Mastering menopause: a physiotherapist on how to move and lift
22nd Jan 2022
Across the country, women are navigating a wide range of menopausal symptoms – with little or no support. We call in the experts, and ask, what do women need to know to get through this life stage?
The menopause is one of the biggest events in any woman’s life and yet it is also one of the least talked about.
Most women cope with this confusing rite of passage by keeping quiet or making a joke of it. It doesn’t help, of course, that it occurs at one of the busiest stretches of a woman’s life. According to Annemarie Byrne, a nutritional therapist and coach, “Most of the women who come to me have the foot on the pedal. They have young kids, a career, ageing parents who need care. Stress levels are high. They are slow to realise they are in this period of change because they are last on their own list.”
Loretta Dignam is the founder of The Menopause Hub, a clinic for women going through the menopause that offers, among other things, GP assessments, nutritional guidance, physio and acupuncture. “I give menopause education and awareness training in the workplace and when I present the 40-odd symptoms women can get during the menopause, I see women connect the dots often for the first time. Because most know about hot sweats and loss of periods, but how many of us know about anxiety, panic attacks, joint pain, brain fog and memory loss? They are hugely relieved when they understand what’s going on because many of them thought they were going mad.”
Why do we know so little? “We are simply not educated about it,” says sexologist Emily Power Smith. “It should be taught in schools. This is a huge event in a woman’s life. It’s also inevitable. It will happen to you. Why don’t we know more?” In her experience, women don’t seek help until the symptoms have become overwhelming. This is why Annemarie likes to catch women in their late thirties. “Catch them later, and they tell me they don’t have time for self-care. And then I have to tell them that getting out of the downward spiral is going to take a lot more time than the self-care ever would have done.”
But attitudes are changing. In 2020, Vodafone announced its own employee commitment on the menopause, providing awareness training, sick leave and flexible hours. And there was the Joe Duffy show. Since it covered the menopause over five days last May, menopause clinics and mentors around the country found themselves inundated with calls. And last September 25th saw The Menopause Success Summit, a live online event featuring some of the top menopause experts (menopausesuccesssummit.com).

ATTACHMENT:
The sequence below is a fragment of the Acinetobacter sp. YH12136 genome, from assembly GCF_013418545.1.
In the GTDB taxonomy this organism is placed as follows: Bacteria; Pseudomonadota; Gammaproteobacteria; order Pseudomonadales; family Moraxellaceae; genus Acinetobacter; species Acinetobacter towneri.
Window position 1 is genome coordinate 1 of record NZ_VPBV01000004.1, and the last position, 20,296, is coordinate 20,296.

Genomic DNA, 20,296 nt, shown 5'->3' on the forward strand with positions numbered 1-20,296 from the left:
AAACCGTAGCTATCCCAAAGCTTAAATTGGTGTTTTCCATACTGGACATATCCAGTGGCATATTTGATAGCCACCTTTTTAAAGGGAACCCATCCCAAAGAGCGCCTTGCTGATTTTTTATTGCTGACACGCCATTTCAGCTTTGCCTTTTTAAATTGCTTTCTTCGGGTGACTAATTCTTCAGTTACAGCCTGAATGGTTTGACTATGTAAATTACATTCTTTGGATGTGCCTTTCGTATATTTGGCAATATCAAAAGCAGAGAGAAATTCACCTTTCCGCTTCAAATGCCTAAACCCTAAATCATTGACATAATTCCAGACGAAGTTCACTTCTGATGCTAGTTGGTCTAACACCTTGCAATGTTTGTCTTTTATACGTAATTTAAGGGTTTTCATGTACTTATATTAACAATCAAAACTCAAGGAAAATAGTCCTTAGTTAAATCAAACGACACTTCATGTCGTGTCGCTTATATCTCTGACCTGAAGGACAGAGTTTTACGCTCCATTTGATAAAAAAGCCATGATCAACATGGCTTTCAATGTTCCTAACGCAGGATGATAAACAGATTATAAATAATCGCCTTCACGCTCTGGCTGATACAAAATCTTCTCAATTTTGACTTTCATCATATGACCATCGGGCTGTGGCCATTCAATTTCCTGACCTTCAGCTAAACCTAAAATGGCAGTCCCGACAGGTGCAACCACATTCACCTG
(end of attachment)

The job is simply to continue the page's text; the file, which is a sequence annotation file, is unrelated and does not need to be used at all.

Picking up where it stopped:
So what do you need to know? “Don’t suffer in silence,” says Loretta. “Get the right help from the right people.” With this in mind, we’ve assembled some of Ireland’s leading voices – meet physiotherapist Christine Gioia, who says to;
Move and lift
By Christine Gioia, physiotherapist, Pilates instructor and founder of Freedom Physio, freedomphysio.org
“When women reach menopause, oestrogen levels start to drop and this affects bone density and muscle mass. Lower bone density, or osteopenia, is the precursor to osteoporosis, which can leave us with a higher risk of fracture if we slip; while loss of muscle mass, sarcopenia, leaves us weaker and more vulnerable to injury. Women often come to me with doctors’ notes, having been diagnosed with osteopenia or sarcopenia. They are a little scared, a little overwhelmed. Some of them may not have exercised in a long time and so the classes can feel quite daunting at the beginning, especially if they believe that their body is fragile or damaged. I find that lack of information about the body leads to lack of trust. But the good news is that bone density and muscle mass can be drastically improved through regular exercise. I tell women to start by getting to a healthy weight and I recommend a mix of exercise – something that makes them happy such as walking and also Pilates and weight training. Nothing builds bone and muscle like resistance training. I tell them to start with a personal trainer if they can to get the technique down and then to do it three times a week. It makes a huge difference.”
Christine has developed a series of six, 20-minute videos, created especially to support women during perimenopause and menopause. Find them at freedomphysio.org. Ideal for those who have been sedentary for a while.
For more from Ireland’s leading experts on mastering menopause, see Loretta Dignam, founder of The Menopause Hub on speaking out here, Annemarie Byrne, nutritional therapist and coach on nourishing yourself here, sexologist Emily Power Smith on loving yourself here, Sallyanne Brady on finding a community of support here, gynaecologist and women’s health doctor Dr Shayi Dezayi on seeking an expert medical opinion here, stylist and personal shopper Michelle Kilroy on feeling confident here, Dr Nina Bing Liu of AcuPlus on rebalancing here or see the full series here.
Illustration by Anne O’Hara. This article originally appeared in the Autumn 2021 issue of IMAGE Magazine.